Today RWoWA would like to welcome a character from Sifa Asani Gowon’s latest release Playing by Her Rules. I think we’re going to have some fun with him.
RWoWA: Tell us a little bit about yourself. Since my lovely readers cannot see you, please tell them what you look like and your personality.
My name is Caetano Olufemi Oyeniran. That’s quite a mouthful, I know. Most people call me Kay…and my father calls me Femi when he wants to give me a lecture.
What do I look like? Now that’s an awkward question to ask a man. I’ll give it my best shot. I’m about 6 ft 2 inches tall, give or take half an inch…I have dark brown dreadlocks and light brown eyes. I’m told they’re hazel, which I think sounds very girly.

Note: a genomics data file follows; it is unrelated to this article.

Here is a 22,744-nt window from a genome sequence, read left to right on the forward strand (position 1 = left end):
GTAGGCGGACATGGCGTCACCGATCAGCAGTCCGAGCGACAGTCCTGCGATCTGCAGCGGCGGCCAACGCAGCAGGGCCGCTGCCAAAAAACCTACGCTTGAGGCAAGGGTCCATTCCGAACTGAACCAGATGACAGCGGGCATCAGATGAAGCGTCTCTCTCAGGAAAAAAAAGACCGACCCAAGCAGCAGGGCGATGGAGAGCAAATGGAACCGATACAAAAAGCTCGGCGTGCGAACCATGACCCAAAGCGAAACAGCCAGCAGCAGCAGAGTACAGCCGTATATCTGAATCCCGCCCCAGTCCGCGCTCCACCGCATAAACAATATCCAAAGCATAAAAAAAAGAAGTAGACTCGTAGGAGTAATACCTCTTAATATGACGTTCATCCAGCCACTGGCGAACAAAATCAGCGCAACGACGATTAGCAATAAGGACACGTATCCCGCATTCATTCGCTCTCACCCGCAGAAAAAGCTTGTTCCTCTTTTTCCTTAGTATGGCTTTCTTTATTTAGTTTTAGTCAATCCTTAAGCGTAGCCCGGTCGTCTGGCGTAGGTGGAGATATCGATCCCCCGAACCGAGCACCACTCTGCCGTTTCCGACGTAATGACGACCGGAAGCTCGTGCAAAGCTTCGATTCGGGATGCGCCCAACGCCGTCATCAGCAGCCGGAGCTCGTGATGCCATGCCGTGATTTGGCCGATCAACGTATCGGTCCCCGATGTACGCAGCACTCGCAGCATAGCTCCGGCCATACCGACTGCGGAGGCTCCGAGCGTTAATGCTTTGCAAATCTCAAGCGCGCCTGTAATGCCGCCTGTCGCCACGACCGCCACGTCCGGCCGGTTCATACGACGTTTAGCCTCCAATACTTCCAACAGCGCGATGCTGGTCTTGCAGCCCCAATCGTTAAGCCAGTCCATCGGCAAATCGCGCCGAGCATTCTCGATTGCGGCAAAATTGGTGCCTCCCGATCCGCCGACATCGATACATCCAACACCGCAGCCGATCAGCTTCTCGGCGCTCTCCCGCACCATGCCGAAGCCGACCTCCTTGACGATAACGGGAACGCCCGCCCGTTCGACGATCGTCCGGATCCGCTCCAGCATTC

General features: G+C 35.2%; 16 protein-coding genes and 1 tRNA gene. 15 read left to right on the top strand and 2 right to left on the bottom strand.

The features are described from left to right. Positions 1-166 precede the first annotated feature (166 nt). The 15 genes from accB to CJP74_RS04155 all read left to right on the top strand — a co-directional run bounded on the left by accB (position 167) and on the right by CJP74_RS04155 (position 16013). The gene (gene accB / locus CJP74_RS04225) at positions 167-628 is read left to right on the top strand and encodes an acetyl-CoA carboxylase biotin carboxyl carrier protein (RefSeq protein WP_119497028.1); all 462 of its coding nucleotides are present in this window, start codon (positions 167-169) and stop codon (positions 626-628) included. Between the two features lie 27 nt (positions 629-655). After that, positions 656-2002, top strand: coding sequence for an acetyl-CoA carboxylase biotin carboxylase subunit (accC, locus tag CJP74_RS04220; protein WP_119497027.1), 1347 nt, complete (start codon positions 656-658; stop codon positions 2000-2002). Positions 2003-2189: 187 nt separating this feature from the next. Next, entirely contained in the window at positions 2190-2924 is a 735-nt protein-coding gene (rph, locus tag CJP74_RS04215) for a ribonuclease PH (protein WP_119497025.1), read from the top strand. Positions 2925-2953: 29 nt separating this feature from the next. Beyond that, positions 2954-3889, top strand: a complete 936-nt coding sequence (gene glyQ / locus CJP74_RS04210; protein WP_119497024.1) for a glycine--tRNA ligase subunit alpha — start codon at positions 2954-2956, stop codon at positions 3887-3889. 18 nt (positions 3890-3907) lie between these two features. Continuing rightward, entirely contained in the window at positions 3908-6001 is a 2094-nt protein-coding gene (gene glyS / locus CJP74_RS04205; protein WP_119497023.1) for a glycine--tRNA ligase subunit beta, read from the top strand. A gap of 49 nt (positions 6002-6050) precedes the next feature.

I tend to be straight forward and have even been accused of being sarcastic and broody. I prefer the terms witty and intense. I’m a go-getter and do not believe in wasting time or effort on anything I don’t feel is worth it. I’m energetic and do not like to remain stagnant or cloistered in one place for too long. That’s why being a footballer is the perfect profession for me: it’s a physical outlet for anything I’ve got going on within.
RWoWA: Are you in a relationship or do you have a crush on someone? Describe her to our readers.
COO: I wouldn’t call it a personal relationship per se- more like a professional relationship that seems to go off on a tangent most times.